By Kiran Hassan, Research assistant, South Asia Programme
Pakistan is heading for an historic election on 11 May, in which one democratically elected government is due to succeed another for the first time in the country’s existence. President Asif Ali Zardari finally called the election on 20 March, after criticism from Imran Khan and other politicians that he was delaying the process. In fact, the PPP (Pakistan Peoples Party) government headed by prime minister Raja Pervez Ashraf completed its full five-year term on 16 March, necessitating the appointment of a caretaker administration in the run-up to the poll.
Retired senior judge Mir Hazar Khan Khoso, from the strife-torn province of Baluchistan, was sworn in as caretaker prime minister this past Monday. The 84-year-old was chosen by the election commission, after Pakistan’s main political parties failed to agree on a candidate.
The day beforehand Pakistan’s former military ruler, General Pervez Musharraf, had flown into Karachi airport after years of self-imposed exile in the UK and the UAE. Musharraf, who ruled Pakistan from 1999 to 2008, intends to run in the upcoming poll. However, he faces conspiracy to murder and other charges in Pakistan, and needed to arrange a ‘protective bail’ order to prevent being arrested upon his return.
By Becca Wasser, Program Officer and Research Analyst, IISS–US and John Drennan, Research Assistant, IISS-US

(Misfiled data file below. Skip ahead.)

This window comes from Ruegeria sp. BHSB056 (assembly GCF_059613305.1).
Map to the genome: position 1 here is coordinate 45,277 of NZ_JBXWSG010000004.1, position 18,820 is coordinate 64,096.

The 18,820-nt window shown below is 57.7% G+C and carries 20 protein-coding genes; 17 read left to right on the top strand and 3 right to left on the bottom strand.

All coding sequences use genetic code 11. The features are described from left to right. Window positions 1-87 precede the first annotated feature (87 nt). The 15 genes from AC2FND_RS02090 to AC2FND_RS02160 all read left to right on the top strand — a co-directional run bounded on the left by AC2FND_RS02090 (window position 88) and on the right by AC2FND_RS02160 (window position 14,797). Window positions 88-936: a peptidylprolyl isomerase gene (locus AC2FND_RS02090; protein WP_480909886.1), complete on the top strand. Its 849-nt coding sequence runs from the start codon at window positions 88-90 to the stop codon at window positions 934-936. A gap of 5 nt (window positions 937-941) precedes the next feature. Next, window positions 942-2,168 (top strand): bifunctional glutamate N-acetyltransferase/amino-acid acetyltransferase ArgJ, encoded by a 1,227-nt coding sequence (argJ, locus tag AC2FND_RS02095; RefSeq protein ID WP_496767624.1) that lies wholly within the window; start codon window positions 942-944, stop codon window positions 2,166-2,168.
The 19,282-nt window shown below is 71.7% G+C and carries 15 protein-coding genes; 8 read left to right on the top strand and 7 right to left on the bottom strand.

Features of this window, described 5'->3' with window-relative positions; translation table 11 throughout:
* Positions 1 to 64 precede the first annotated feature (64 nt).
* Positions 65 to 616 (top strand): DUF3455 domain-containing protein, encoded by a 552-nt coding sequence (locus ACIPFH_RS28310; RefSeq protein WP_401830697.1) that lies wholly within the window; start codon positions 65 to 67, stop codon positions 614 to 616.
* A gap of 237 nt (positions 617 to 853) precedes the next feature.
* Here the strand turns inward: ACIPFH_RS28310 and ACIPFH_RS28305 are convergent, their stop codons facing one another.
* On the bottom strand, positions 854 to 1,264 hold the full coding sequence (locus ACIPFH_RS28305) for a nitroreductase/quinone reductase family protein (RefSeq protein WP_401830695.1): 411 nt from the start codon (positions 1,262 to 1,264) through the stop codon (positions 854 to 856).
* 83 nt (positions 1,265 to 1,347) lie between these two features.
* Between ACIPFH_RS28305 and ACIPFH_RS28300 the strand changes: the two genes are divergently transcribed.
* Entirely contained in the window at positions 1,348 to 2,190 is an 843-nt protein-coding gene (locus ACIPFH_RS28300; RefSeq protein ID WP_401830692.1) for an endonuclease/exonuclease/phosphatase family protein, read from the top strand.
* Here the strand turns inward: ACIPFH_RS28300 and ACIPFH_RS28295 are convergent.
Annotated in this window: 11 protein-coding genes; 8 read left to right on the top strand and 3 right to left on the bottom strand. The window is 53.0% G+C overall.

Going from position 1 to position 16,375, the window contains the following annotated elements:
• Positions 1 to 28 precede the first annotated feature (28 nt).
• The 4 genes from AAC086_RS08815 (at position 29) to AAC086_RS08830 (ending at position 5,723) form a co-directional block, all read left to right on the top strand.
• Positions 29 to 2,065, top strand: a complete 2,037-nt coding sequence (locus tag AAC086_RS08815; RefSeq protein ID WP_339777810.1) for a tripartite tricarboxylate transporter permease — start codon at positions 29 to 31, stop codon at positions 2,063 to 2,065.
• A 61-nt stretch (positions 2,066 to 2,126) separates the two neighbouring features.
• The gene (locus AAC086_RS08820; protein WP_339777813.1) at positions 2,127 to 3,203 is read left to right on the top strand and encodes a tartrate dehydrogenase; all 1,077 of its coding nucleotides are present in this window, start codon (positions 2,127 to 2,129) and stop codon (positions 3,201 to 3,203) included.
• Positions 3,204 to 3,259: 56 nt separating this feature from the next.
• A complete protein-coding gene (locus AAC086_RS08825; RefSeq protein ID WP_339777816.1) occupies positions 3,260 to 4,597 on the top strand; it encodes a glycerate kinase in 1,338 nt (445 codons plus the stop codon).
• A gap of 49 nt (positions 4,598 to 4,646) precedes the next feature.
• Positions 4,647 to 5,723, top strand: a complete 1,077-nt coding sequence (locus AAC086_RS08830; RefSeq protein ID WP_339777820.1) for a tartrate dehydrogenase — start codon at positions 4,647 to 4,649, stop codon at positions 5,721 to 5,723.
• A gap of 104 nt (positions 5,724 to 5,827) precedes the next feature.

Throughout 2012, the Gulf Cooperation Council’s (GCC) approach to counter-terrorism and security focused on building operational ties to its strongest international partner, the United States.
The US–GCC Strategic Cooperation Forum (SCF) was launched in March of this year, bringing together the foreign ministers of the GCC states and top US officials. The aim is for both sides to strengthen and better coordinate their security efforts. While the GCC has a long relationship with the US, this high-level forum illustrates the continuing importance of the Gulf region to the US national security agenda.
By Mona Moussavi, Editorial Assistant
India’s foreign policy is an ‘enabler’ in the country’s transformation, Ranjan Mathai, the Indian foreign secretary, said at the IISS last week. At the Keynote Address to the Fifth IISS–Indian Ministry of External Affairs (MEA) Dialogue, the foreign secretary discussed Afghanistan’s ‘neighbourhood’ towards 2015 and beyond, emerging Arab developments and the ways in which the India-UK strategic relationship could grow.
Mathai said India is increasingly ‘plugged in’ to a globalised world, and that a peaceful periphery is essential. Almost half of India’s Gross Domestic Product (GDP) is now linked in one way or another to foreign trade, up from 20% in the 1990s. Specifically, India depends on ‘energy and critical raw materials from abroad’.
By Suvi Dogra, Research & Liaison Officer, Geo-economics and Strategy Programme.
India and Japan stepped up their defence cooperation this week, saying on Monday that they would conduct their first joint naval exercise in June. This will be part of a new maritime dialogue mechanism announced by Indian External Affairs Minister S. M. Krishna and his Japanese counterpart, Koichiro Gemba, after wide-ranging strategic and economic talks. The two ministers also announced a new cyber-security dialogue and the resumption of negotiations over a proposed civil-nuclear deal. Begun in June 2010, these fell into abeyance in the post-Fukushima period.
Meanwhile, India agreed to give the Japanese government a 26% stake in the Delhi-Mumbai Industrial Corridor Development Corporation. The move is an attempt to accelerate a much-delayed new rail freight link between India’s capital and its largest city, while also cementing a long-term economic partnership between India and Japan.